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The Problem with Ethanol
Ethanol Harms Rubber and Plastic Did you know that ethanol can have devastating effects on power equipment? Ethanol blended gasoline can damage plastic and rubber fuel system components, particularly in older power equipment not designed to tolerate ethanol. In the example to the right, the bowl gasket became brittle and non pliable. The 2-cycle carburetor diaphragms on the far right are stiff causing starting and running problems. The primer line and return lines are brittle causing fuel to leak.
Ethanol Corrodes Engines Ethanol is corrosive by nature and hygroscopic (attracts water), particularly when higher amounts of water are present. This type of damage to a carburetor is typical when phase separation occurs and the highly corrosive ethanol / water mixture corrodes fuel system components.
Ethanol Causes Fuel Decay
High amounts of oxygen in ethanol blended fuels cause gasoline to decay faster, and if left standing for long periods of time, the decaying fuel leaves varnish and sludge deposits as depicted in these carburetor images.
Gasoline and milk are both organic -- they decompose the same way. A foul, sour smell indicates BAD GAS! Power equipment not treated with an ethanol fuel stabilizer will become hard to start within 30 days. Gasoline will decay in as little as 60 days!
2 Cycle Phase Separation The engine to the right has been destroyed from phase separated fuel. Ethanol is hygroscopic (absorbs water), the vial to the right is from the fuel tank of this engine. The fuel on top is gold in color because 2 cycle oil will only bond with the gasoline. The octane is also lower because the ethanol has separated from it and bonded with the water below. Approximately ¾ of the clear fluid in the bottom of the vial is ethanol. The ethanol water mix settles in the bottom of the fuel tank and is picked up by the fuel system, then delivered to the carburetor. The engine ran on this ethanol mixture, causing it to run extremely hot with no lubrication. This damage occurs in only a few minutes of operation. The engine also ran out of control, which poses serious safety concerns for the equipment operator.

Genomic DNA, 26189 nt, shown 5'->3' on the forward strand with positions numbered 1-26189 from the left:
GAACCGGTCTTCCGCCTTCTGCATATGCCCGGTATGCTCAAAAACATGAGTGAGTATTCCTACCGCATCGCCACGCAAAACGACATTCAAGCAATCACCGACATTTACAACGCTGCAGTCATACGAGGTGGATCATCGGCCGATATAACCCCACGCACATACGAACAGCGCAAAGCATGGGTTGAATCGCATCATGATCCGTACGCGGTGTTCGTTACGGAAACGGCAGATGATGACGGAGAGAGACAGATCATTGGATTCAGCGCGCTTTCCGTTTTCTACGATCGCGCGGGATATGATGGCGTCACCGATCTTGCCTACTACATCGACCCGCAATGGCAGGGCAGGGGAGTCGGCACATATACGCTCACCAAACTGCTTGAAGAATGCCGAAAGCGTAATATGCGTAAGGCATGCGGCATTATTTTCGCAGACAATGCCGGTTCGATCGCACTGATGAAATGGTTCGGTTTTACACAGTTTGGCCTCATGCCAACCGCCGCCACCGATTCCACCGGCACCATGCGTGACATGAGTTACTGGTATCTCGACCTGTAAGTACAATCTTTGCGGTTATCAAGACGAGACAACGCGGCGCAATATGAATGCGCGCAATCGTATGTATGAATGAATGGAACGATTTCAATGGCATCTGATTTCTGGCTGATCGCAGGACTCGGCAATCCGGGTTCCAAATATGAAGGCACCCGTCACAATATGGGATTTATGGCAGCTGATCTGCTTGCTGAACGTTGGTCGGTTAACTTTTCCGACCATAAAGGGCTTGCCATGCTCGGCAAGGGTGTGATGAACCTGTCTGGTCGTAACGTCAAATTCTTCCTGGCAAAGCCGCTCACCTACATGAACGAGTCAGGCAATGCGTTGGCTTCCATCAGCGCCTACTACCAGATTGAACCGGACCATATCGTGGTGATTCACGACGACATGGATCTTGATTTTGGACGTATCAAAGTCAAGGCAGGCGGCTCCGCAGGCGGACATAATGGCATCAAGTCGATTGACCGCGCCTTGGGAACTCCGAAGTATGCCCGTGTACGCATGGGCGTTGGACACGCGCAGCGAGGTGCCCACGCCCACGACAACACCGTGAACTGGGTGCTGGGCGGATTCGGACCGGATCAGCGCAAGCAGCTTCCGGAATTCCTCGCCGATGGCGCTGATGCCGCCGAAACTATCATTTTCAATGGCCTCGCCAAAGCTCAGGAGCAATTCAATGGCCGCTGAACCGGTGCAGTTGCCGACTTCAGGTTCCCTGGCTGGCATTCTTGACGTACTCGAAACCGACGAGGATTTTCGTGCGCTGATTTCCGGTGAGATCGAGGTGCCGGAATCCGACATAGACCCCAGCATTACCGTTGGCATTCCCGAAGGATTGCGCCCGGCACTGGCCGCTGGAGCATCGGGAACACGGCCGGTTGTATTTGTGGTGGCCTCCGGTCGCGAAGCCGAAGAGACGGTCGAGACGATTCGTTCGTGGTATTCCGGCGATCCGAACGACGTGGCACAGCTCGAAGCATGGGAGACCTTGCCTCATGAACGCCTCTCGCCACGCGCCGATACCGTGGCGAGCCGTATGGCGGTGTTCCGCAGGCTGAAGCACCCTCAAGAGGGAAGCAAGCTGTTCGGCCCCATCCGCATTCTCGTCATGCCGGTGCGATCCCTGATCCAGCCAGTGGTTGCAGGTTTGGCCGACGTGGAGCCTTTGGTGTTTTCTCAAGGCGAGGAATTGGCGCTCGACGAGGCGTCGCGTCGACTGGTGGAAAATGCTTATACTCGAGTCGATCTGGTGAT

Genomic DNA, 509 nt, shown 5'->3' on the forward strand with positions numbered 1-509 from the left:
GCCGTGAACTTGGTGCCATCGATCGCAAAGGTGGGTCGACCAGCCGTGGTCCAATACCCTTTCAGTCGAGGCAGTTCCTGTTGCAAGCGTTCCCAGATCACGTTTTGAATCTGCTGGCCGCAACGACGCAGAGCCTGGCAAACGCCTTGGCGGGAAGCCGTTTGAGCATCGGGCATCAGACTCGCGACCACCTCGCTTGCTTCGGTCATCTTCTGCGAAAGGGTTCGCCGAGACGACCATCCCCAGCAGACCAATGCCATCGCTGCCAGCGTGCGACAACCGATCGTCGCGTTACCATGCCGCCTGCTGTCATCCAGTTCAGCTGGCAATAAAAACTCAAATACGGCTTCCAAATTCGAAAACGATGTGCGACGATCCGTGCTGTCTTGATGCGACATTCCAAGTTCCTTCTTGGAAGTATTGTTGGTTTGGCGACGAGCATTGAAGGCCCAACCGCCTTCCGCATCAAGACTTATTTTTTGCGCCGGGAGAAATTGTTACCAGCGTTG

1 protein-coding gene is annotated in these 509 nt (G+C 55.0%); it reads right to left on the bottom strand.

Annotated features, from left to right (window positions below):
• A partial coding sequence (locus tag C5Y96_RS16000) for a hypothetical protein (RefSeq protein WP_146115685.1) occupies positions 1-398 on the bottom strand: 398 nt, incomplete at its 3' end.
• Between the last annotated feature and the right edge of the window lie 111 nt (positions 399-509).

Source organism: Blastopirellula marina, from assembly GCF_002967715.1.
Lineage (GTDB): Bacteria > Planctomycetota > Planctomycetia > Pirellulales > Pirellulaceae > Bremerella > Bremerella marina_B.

4 Cycle Phase Separation
This carburetor suffered from severe phase separation. More than likely, rain water entered into this fuel system, creating the severe corrosion you see. This carburetor cannot be repaired and must be replaced.
Engine Failure from Varnished Fuel This piston and crankshaft assembly came from a 2-cycle engine that ran on stale fuel. The engine was hard to start and had low power. It ran long enough to gum all of the internal components, including sticking the rings.
Why bad gas occurs The problem with gasoline containing ethanol (E-10) is when it is left standing in a fuel system for long periods of time with fluctuations in temperature & humidity -- the fuel will start to decay in as little as 60 days. What would happen if you left milk in the back of the refrigerator for 60 days? E-10 gasoline decomposes the same way, just not as visual -- a foul, sour smell is prevalent when E-10 is decaying.
Warranty Concerns A majority of the carburetors being replaced and returned under warranty are for problems related to fuel quality and contamination, not due to defects in materials or workmanship. In many instances, the fuel being used today is making these problems even more prevalent, therefore it is more important than ever for end users to maintain the fuel system according to the guidelines published in their operators manual. All warranty claims for carburetor replacements must be for an identifiable defect in material or workmanship as documented in the warranty statement.
The number one Service Issue for AOPE Customer's In 2012 was Fuel Related... primarily due to Ethanol